Coffea canephora Pierre ex Froehner - syn. Coffea robusta L. Linden.; Coffea ugandae P. J. S. Cramer - Rubiaceae
robusta coffee, Congo coffeetree, Robusta-Kaffee, Tiefland-Kaffee

Shrub or small tree, 4-8m tall, native to tropical Africa, naturalized and commonly cultivated win tropics; leaves elliptic, elliptic-oblong, or ovate-oblong, crisped-undulate, apex acuminate; inflorescences with 1-3 cymes in each axil, each cyme 3-6-flowered; corolla white to pink, funnelform, tube 5-16 mm; lobes (5-7, elliptic, 8-19 mm; drupe red, subglobose, 10-12mm in diam. „This species is diploid and is cultivated as Robusta Coffee. It has been widely hybridized with several other species to produce commercial coffee plants.

„The volatile components of roasted Arabica and Robusta coffees (powder and brew) were analysed by gas chromatography-olfactometry (GC/O) which revealed the odorants having the highest odor-activity values (ratio of concentration to odor threshold). This procedure resulted in 38 odorants of which 32 were identified. The powders of the two coffee varieties differed in the concentration levels of these compounds. The results indicate that the flavor difference between Arabica and Robusta coffee (powder and brew) are mainly due to the predominance of enoloxo compounds (sotolon, abhexon, furaneol, 3,4-dimethyl-2-hydroxy-2-cyclopentene-1-one) in the former and of 3,5-dimethyl-2-ethylpyrazine, 2,3-diethyl-5-methylpyrazine, 4-ethylguaiacol and 4-vinylguaiacol in the latter. Preparation of brews enhanced the flavor difference, as the concentration levels of water-soluble odorants (furaneol, sotolon, abhexon) responsible for the “sweet-caramel” flavour note increased more in the Arabica than in the Robusta coffee. On the other hand, the alkylpyrazines and guaiacols were responsible for the “spicy, harsh-earthy” aroma of the Robusta coffee. Quantification of selected odorants using a stable isotope dilution assay confirmed the differences between the Arabica and Robusta coffees (brew) found by GC/O.“
[Aroma impact compounds of arabica and robusta coffee. Qualitative and quantitative investigations. Blank, I., Sen, A.,Grosch, W., In Quatorzieme colloque scientifique international sur le cafe, San Francisco, 14-19 juillet 1991, 117-129)]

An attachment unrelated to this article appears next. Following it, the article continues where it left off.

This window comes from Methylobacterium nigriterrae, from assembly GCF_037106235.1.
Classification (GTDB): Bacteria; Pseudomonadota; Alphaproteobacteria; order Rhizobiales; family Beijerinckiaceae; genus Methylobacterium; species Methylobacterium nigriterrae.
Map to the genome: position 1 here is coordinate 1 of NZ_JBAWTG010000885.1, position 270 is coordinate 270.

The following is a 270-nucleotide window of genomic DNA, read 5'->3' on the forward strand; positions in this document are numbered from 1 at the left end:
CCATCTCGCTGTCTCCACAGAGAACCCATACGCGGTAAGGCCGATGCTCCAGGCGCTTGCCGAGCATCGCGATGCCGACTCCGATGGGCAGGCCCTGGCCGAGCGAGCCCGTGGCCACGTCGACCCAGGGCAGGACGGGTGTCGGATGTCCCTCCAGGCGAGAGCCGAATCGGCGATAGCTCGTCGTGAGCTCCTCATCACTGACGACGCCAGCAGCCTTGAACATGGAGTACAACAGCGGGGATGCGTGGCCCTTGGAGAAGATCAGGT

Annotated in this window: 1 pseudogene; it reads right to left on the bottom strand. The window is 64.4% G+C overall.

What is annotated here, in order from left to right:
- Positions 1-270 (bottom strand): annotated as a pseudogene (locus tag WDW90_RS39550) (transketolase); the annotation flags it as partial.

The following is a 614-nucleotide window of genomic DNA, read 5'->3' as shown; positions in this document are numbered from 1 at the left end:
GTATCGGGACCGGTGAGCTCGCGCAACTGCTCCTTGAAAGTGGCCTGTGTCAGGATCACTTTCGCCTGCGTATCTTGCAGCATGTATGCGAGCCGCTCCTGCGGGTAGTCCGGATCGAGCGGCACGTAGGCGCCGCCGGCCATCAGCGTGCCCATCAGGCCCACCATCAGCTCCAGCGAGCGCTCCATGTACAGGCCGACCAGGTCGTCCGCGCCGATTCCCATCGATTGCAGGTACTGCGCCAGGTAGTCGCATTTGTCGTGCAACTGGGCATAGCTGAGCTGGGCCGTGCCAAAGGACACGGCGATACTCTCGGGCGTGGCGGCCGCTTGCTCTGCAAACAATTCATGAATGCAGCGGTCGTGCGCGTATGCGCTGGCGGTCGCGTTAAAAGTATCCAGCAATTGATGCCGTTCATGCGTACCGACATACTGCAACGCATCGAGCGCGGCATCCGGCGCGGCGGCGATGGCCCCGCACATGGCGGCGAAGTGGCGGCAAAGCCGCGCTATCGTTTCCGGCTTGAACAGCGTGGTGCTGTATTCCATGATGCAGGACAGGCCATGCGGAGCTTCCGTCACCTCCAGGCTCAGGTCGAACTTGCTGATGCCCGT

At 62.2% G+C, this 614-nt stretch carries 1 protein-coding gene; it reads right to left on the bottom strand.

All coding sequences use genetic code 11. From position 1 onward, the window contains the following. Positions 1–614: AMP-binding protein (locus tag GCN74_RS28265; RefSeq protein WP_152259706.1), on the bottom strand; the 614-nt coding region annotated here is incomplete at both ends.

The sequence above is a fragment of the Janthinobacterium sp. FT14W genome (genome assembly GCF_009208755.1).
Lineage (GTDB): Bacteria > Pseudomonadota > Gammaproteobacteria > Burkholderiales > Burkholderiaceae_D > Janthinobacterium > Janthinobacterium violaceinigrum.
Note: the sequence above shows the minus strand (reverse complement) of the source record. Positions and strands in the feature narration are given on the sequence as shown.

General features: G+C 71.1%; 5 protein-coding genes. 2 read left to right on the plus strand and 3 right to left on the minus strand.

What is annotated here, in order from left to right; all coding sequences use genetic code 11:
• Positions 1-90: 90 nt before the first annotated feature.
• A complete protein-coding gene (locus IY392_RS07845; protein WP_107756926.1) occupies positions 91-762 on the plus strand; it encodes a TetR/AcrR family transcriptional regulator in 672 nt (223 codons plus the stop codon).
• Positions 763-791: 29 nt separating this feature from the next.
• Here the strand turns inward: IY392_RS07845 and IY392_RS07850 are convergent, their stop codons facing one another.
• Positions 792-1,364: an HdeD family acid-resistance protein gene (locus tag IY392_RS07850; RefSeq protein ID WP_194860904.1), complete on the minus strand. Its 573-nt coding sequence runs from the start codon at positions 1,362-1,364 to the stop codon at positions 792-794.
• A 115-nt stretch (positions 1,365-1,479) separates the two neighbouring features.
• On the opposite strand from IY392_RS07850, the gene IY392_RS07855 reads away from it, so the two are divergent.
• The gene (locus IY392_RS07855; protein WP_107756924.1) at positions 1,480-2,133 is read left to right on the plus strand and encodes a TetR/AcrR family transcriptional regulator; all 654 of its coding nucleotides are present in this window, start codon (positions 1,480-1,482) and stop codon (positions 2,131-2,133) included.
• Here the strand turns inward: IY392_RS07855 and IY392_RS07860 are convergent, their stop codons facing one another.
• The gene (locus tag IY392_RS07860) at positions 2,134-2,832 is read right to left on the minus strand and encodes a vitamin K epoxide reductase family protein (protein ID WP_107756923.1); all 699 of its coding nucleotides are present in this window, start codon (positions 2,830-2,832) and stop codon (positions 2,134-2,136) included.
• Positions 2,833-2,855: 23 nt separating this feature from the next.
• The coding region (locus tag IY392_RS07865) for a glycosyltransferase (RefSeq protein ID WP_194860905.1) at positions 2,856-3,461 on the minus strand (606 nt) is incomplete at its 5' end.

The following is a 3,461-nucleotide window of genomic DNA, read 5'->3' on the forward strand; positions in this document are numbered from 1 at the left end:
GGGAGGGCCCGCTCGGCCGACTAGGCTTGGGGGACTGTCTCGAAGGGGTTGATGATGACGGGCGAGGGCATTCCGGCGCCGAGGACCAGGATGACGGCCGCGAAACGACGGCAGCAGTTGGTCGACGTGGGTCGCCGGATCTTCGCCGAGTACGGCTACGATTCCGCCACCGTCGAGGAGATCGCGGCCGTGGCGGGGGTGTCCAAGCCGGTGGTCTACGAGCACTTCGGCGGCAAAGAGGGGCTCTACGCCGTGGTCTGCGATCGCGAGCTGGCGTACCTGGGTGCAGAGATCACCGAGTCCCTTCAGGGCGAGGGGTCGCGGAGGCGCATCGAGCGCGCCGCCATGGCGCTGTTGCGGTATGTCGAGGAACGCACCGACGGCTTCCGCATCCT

In various roasted Robusta coffee samples, 2-methylisoborneol was found at 120-430 ng/kg (dry matter) and assigned as earthy smelling character impact compound.
[Flavor chemistry: Thirty Years of Progress., Teranishi, R., Wick, E.L., Hornstein, I. (Eds.), Springer Science & Business Media, 1999, 122-127]

„The role of 2-methylisoborneol (MIB) in coffee aroma is controversially discussed in the literature. MIB is known as an off-flavor compound in drinking water and food, but it has also been suggested as a key flavor component of Robusta coffee, discriminating Robusta from Arabica coffee. To check this hypothesis the role of MIB in coffee brews was studied. Two reference samples containing pure Arabica and Robusta coffee brews were compared with five samples of Arabica coffee brews containing increasing amounts of MIB. The sensory panel consisting of 12 assessors perceived a distinct difference in the Arabica coffee odor and flavor in the presence of 10−25 ng/kg MIB, which is close to its threshold value in water. The sensory impression was described as musty, mold-like, and earthy. The intensity increased with increasing concentration of MIB. The panelists agreed that there was no similarity with the Robusta reference sample. The Arabica coffee brew spiked with MIB was no longer palatable due to the odor and flavor defect formed. “
[On the role of (-)-2-methylisoborneol for the aroma of robusta coffee., Blank, I., Grosch, W., Journal of agricultural and food chemistry, 50(16), 2002, 4653-4656]

Coffea canephora 2 at Aanakkulam, Author: Jeevan Jose, Kerala, India (2010)
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coffea_canephora_pierre_ex_froehner.txt · Zuletzt geändert: 2016/05/12 10:47 von andreas